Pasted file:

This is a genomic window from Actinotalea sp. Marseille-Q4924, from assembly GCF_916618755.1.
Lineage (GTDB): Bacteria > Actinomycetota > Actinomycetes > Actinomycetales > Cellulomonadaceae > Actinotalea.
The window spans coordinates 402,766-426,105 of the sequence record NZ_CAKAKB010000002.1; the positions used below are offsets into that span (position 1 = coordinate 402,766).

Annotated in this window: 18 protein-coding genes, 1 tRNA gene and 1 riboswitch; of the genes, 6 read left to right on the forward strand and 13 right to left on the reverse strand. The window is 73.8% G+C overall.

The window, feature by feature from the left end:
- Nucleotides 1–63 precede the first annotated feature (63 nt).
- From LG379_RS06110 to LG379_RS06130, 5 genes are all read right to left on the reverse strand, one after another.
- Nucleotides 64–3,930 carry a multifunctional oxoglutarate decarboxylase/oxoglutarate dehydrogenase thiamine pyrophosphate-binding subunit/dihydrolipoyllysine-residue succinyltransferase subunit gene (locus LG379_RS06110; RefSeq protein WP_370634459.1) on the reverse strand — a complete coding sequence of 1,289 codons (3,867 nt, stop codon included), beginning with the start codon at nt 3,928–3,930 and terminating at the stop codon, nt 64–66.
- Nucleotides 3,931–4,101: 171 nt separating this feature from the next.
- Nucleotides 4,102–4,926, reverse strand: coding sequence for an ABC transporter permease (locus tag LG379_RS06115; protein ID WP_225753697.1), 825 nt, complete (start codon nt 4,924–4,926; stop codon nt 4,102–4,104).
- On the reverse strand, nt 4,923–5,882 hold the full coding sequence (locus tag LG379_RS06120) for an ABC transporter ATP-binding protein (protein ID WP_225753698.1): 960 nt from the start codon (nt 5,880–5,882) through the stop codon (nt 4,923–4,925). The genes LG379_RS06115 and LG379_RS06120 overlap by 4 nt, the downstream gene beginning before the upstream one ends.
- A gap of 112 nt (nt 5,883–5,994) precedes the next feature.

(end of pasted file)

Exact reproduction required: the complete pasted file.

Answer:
This is a genomic window from Actinotalea sp. Marseille-Q4924, from assembly GCF_916618755.1.
Lineage (GTDB): Bacteria > Actinomycetota > Actinomycetes > Actinomycetales > Cellulomonadaceae > Actinotalea.
The window spans coordinates 402,766-426,105 of the sequence record NZ_CAKAKB010000002.1; the positions used below are offsets into that span (position 1 = coordinate 402,766).

Annotated in this window: 18 protein-coding genes, 1 tRNA gene and 1 riboswitch; of the genes, 6 read left to right on the forward strand and 13 right to left on the reverse strand. The window is 73.8% G+C overall.

The window, feature by feature from the left end:
- Nucleotides 1–63 precede the first annotated feature (63 nt).
- From LG379_RS06110 to LG379_RS06130, 5 genes are all read right to left on the reverse strand, one after another.
- Nucleotides 64–3,930 carry a multifunctional oxoglutarate decarboxylase/oxoglutarate dehydrogenase thiamine pyrophosphate-binding subunit/dihydrolipoyllysine-residue succinyltransferase subunit gene (locus LG379_RS06110; RefSeq protein WP_370634459.1) on the reverse strand — a complete coding sequence of 1,289 codons (3,867 nt, stop codon included), beginning with the start codon at nt 3,928–3,930 and terminating at the stop codon, nt 64–66.
- Nucleotides 3,931–4,101: 171 nt separating this feature from the next.
- Nucleotides 4,102–4,926, reverse strand: coding sequence for an ABC transporter permease (locus tag LG379_RS06115; protein ID WP_225753697.1), 825 nt, complete (start codon nt 4,924–4,926; stop codon nt 4,102–4,104).
- On the reverse strand, nt 4,923–5,882 hold the full coding sequence (locus tag LG379_RS06120) for an ABC transporter ATP-binding protein (protein ID WP_225753698.1): 960 nt from the start codon (nt 5,880–5,882) through the stop codon (nt 4,923–4,925). The genes LG379_RS06115 and LG379_RS06120 overlap by 4 nt, the downstream gene beginning before the upstream one ends.
- A gap of 112 nt (nt 5,883–5,994) precedes the next feature.